“We worked in conjunction with the mayor’s office,” said Police Chief Jody Kasper.

The lobby of the police station will also be available for people to warm themselves 24/7 through Wednesday afternoon.

MANNA Community Center is yet another place where people can get warm, and it is open from 9 a.m. to 3 p.m. Monday through Thursday and Saturday from 9 a.m. to 3 p.m.

In Easthampton, the food pantry of the Easthampton Community Center will be open on Monday and Thursday from 9 a.m. to noon and 4 to 7 p.m. on those same days.

For those still sleeping in tents and other structures outside, Tilley said that wearing layers of clothing is important, including clothing close to the skin. She also said the use of multiple blankets is helpful for retaining body heat.

Tilley advised that people camp near one another, and use tarps to keep water and snow off tents. She also said that moving around, even when inside a tent, is helpful, and said that using kerosene heaters and candles in tents is not safe.

Another reason why Tilley advised people to camp together is because of vandalism, noting that a tent was moved to the bike path on Christmas Eve and burned.

“That is the kind of neighbors we have in Northampton,” Tilley said.

She also said this wasn’t the first time a tent was vandalized.

Daniel Buscemi is sleeping in a tent within city limits, but he has never done so in temperatures as cold as this cold spell.

“I’m going to make sure that I have everything that I need,” Buscemi said, on preparing for the cold spell. “I’ve got a bunch of blankets, I’ve got a sleeping bag that’s good to zero degrees. I’m going to make sure that I layer up, stay hydrated and try to get as much food in my stomach.”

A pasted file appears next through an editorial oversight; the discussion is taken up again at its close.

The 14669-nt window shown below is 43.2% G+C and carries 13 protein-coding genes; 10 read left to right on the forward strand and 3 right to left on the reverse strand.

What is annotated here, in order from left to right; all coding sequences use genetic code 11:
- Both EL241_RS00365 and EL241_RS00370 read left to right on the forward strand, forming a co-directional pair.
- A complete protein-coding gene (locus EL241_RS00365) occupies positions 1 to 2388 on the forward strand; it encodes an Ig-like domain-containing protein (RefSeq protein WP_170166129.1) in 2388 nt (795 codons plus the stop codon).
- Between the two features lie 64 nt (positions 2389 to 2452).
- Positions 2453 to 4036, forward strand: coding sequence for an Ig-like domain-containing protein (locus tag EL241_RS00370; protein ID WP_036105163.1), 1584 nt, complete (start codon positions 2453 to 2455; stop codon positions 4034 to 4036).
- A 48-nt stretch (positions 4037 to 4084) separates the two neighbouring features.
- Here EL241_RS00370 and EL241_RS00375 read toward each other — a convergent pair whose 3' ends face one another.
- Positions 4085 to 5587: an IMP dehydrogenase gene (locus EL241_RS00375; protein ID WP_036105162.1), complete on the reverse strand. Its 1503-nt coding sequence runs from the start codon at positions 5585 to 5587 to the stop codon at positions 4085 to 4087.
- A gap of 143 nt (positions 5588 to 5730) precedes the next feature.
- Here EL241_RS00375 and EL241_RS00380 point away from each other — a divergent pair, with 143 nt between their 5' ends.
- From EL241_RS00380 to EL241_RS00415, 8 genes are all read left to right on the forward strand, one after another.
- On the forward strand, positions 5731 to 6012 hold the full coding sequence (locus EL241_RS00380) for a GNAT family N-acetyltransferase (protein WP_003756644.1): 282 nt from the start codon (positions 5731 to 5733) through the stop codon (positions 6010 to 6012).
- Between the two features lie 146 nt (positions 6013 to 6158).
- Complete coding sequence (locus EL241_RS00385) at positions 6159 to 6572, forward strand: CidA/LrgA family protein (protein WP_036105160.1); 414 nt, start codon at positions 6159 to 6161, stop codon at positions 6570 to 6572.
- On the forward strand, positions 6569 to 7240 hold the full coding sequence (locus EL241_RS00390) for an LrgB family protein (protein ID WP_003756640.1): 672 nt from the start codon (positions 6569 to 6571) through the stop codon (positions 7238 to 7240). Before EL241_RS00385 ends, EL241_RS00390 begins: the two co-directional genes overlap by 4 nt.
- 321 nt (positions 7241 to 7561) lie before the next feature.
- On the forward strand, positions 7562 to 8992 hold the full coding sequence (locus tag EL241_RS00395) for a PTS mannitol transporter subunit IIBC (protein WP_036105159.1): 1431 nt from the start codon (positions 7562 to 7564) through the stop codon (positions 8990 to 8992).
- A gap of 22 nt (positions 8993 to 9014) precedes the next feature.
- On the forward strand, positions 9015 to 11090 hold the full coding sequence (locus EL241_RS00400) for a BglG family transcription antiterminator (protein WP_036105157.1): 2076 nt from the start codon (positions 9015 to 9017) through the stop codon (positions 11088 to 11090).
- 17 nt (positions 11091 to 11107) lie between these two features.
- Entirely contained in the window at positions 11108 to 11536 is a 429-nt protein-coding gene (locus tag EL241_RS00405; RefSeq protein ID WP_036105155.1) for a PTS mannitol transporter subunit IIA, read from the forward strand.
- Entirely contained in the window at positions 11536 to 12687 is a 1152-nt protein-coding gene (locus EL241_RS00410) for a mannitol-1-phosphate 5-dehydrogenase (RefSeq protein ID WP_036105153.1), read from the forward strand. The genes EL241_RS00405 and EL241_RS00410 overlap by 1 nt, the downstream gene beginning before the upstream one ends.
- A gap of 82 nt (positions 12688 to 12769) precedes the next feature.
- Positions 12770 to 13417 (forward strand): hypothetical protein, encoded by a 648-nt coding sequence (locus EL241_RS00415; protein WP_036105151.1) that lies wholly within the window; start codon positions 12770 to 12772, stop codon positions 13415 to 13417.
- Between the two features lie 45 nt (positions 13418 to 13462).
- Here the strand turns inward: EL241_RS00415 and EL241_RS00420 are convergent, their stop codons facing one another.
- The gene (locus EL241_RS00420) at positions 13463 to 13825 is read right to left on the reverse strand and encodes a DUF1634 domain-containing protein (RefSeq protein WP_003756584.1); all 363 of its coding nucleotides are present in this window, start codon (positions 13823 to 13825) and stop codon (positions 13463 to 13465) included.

He also said that he doesn’t have a Plan B.

“I can’t afford anything else,” he said.

Kowboy is another person camping in this freezing weather, doing so in a Humanity Pod — a bicycle-pulled camper pod.

“I hope I make it through the night,” he said, on the cold front, before adding, “I’ll be all right.”

Kowboy grew up in Northampton, but this is his first winter in Massachusetts in 31 years.

MANNA distributes tents, blankets and clothing among other items. It is also looking for donations of these items, and has a particular need for men’s clothing, sleeping bags and tents.

“We need winter jackets for men,” Tilley said.

The organization is also looking for volunteers.

Tilley noted that people can also grab more than one blanket, and that anyone who needs MANNA’s services can access them — not just the homeless.

HRH413 can be contacted at 413-313-8143. It serves the homeless, although not exclusively, and has expertise in helping sex workers and those who use substances.

McConnell works alongside Tilley at MANNA Community Center, and he noted how he was once homeless in Northampton during the winter.

“I know what that feels like,” he said.

Last year McConnell spent several days sleeping in a tent with the homeless community, and he plans on sleeping in a tent alongside them this January as well.

Tilley said that she’s seen an increase in those being helped by HRH413 and MANNA in response to the incoming cold wave. She also said that since the start of the COVID-19 pandemic there’s been a spike in the use of MANNA’s services, and she said that there are not enough shelter beds in the area.

“If I had my way, I wish we had a shelter here,” she said.

Bera Dunau can be reached at bdunau@gazettenet.com.